At a Glance ...


Law school marks Constitution Day with virtual event

In recognition of Constitution Day, Western Michigan University Cooley Law School will present a Community Conversations virtual event on Friday, Sept. 16, from noon to 1 p.m.

Each year, WMU-Cooley Law School and faculty members participate in activities honoring Constitution Day.  

During this panel discussion about the U.S. Constitution, attendees will hear about how its drafters had the foresight to create something that could evolve with society and grow to protect the rights of all.

Those interested in participating in the virtual Constitution Day event must register at

MMLA plans member appreciation event

The Michigan Mortgage Lenders Association Southeast Chapter is hosting a Member Appreciation event.  Wednesday, Sept. 21, from 5 to 7:30 p.m. at Fifth Avenue Sports & Entertainment in Royal Oak
MMLA recognizes the challenges with today’s market and hopes to provide a fun “inflation proof” event.

Cost is $10 for members and $20 for non-member.  Cost includes one drink ticket, food, and free games.

To register for the Member Appreciation event, visit

Court closes appellate door to lawmakers in abortion fight

DETROIT (AP) — Michigan lawmakers were turned down Wednesday in their request to appeal a May order that suspends a ban on abortion.

A three-judge panel at the Court of Appeals said it found no need for an immediate review.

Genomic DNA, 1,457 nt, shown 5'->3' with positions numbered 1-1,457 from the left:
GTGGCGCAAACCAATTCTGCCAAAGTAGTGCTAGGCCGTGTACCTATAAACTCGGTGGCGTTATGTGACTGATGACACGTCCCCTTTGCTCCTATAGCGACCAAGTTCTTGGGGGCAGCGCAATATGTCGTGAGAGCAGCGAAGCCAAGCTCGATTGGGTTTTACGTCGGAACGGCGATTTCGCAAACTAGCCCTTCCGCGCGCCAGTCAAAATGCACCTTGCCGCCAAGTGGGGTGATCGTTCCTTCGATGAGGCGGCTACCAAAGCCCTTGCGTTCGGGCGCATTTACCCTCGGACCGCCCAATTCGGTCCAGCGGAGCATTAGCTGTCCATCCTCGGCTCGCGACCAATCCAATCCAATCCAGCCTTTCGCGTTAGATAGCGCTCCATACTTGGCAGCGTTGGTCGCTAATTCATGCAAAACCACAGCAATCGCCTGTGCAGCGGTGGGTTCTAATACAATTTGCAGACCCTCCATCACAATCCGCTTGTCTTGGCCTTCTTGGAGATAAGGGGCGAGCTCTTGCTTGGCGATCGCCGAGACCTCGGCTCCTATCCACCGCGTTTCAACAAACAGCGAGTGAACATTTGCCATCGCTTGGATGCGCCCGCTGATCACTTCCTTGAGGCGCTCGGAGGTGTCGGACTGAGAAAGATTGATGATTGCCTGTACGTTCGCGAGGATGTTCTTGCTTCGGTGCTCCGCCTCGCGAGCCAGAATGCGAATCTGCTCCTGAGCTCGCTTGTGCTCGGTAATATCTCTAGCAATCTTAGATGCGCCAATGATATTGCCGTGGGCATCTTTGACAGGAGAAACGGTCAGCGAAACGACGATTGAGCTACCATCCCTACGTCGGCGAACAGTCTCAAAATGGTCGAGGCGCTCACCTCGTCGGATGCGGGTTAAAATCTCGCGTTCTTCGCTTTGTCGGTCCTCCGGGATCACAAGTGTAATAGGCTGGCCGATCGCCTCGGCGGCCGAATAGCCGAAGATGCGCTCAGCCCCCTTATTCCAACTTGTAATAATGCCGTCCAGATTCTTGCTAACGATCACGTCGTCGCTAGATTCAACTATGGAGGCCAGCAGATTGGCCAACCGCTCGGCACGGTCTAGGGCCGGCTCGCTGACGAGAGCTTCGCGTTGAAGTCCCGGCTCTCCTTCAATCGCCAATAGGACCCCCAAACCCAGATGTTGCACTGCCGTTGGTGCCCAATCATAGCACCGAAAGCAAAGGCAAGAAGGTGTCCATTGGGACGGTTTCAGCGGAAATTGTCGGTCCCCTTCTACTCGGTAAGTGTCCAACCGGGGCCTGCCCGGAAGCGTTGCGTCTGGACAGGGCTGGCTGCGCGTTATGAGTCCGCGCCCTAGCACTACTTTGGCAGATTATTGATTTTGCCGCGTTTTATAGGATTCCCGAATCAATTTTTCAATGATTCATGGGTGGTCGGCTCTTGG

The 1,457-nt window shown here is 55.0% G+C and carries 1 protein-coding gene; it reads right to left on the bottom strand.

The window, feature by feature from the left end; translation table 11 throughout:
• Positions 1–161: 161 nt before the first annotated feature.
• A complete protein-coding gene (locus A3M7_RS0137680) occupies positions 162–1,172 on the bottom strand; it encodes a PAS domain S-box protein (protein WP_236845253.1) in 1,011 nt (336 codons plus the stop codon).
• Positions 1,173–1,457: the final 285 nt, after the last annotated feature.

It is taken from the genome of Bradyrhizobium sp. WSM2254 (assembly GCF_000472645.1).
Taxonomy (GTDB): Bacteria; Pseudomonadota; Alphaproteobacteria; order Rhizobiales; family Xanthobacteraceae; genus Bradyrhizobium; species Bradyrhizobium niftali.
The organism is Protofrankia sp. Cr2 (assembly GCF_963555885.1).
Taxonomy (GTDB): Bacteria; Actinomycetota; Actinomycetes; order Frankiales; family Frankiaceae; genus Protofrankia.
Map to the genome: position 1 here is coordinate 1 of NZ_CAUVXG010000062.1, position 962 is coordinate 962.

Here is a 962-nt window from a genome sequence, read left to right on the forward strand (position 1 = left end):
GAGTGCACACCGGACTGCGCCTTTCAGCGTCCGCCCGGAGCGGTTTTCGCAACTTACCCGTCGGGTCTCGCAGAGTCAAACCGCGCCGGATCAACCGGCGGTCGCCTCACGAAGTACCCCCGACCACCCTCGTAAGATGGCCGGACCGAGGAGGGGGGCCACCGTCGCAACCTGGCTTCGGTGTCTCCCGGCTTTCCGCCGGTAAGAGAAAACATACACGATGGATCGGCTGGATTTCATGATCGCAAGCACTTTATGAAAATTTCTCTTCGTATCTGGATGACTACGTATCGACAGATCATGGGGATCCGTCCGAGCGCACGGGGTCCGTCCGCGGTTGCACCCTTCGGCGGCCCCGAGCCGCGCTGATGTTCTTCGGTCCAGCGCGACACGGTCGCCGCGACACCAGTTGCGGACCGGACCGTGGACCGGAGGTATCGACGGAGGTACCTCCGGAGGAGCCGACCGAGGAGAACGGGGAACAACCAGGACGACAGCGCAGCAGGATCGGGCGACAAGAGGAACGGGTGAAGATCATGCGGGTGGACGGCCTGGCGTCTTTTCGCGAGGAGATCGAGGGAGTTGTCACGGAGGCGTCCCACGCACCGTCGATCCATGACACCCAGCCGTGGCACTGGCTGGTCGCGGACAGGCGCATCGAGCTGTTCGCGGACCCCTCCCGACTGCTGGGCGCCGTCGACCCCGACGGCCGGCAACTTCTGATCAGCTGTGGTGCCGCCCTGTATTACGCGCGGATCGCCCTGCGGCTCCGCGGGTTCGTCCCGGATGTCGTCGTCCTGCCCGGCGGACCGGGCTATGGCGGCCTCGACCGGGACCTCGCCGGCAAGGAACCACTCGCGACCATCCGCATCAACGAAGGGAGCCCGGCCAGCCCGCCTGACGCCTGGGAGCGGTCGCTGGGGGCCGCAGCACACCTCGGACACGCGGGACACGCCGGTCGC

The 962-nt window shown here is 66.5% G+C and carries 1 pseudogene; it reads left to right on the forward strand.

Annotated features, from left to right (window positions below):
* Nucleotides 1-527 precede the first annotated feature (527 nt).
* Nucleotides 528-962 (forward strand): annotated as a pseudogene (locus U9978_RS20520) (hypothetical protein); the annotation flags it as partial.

A 1931 law makes it a crime to perform abortions in Michigan unless the life of the mother is in danger. But abortion still remains legal after the fall of Roe v. Wade because two judges in separate cases have stopped any enforcement.

The appeals court was focusing on a challenge filed by the Republican-led House and Senate to an injunction issued by Judge Elizabeth Gleicher at the Court of Claims.

In May, Gleicher said the law, which was long dormant, likely violates the Michigan Constitution. Her order is limited to the attorney general's office.

An Oakland County judge last week made a similar order that applies to prosecutors in counties where abortion services are available.

Gov. Gretchen Whitmer, a Democrat who supports abortion rights, has repeatedly asked the Michigan Supreme Court to step in and settle all disputes about the 1931 law, but no action has been taken.

Separately, voters in November could get an opportunity to add abortion rights to the state constitution.


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